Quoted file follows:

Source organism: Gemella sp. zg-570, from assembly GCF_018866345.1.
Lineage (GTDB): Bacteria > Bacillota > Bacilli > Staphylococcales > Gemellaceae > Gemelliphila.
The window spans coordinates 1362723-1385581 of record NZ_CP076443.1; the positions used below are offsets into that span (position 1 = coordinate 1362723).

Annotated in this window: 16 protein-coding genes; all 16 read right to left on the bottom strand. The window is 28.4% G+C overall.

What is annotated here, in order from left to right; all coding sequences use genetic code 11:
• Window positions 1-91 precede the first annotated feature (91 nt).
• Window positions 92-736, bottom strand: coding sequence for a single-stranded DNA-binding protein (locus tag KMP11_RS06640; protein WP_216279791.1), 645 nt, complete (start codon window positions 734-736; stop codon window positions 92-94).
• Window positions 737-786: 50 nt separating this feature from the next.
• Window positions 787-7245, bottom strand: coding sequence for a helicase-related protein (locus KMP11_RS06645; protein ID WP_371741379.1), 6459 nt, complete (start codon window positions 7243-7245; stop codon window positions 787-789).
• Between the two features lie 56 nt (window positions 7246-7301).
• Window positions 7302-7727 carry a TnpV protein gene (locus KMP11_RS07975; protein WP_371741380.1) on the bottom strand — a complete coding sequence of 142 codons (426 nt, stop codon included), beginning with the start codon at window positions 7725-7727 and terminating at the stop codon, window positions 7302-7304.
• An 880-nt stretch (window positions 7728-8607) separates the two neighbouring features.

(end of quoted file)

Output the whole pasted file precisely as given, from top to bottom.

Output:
Source organism: Gemella sp. zg-570, from assembly GCF_018866345.1.
Lineage (GTDB): Bacteria > Bacillota > Bacilli > Staphylococcales > Gemellaceae > Gemelliphila.
The window spans coordinates 1362723-1385581 of record NZ_CP076443.1; the positions used below are offsets into that span (position 1 = coordinate 1362723).

Annotated in this window: 16 protein-coding genes; all 16 read right to left on the bottom strand. The window is 28.4% G+C overall.

What is annotated here, in order from left to right; all coding sequences use genetic code 11:
• Window positions 1-91 precede the first annotated feature (91 nt).
• Window positions 92-736, bottom strand: coding sequence for a single-stranded DNA-binding protein (locus tag KMP11_RS06640; protein WP_216279791.1), 645 nt, complete (start codon window positions 734-736; stop codon window positions 92-94).
• Window positions 737-786: 50 nt separating this feature from the next.
• Window positions 787-7245, bottom strand: coding sequence for a helicase-related protein (locus KMP11_RS06645; protein ID WP_371741379.1), 6459 nt, complete (start codon window positions 7243-7245; stop codon window positions 787-789).
• Between the two features lie 56 nt (window positions 7246-7301).
• Window positions 7302-7727 carry a TnpV protein gene (locus KMP11_RS07975; protein WP_371741380.1) on the bottom strand — a complete coding sequence of 142 codons (426 nt, stop codon included), beginning with the start codon at window positions 7725-7727 and terminating at the stop codon, window positions 7302-7304.
• An 880-nt stretch (window positions 7728-8607) separates the two neighbouring features.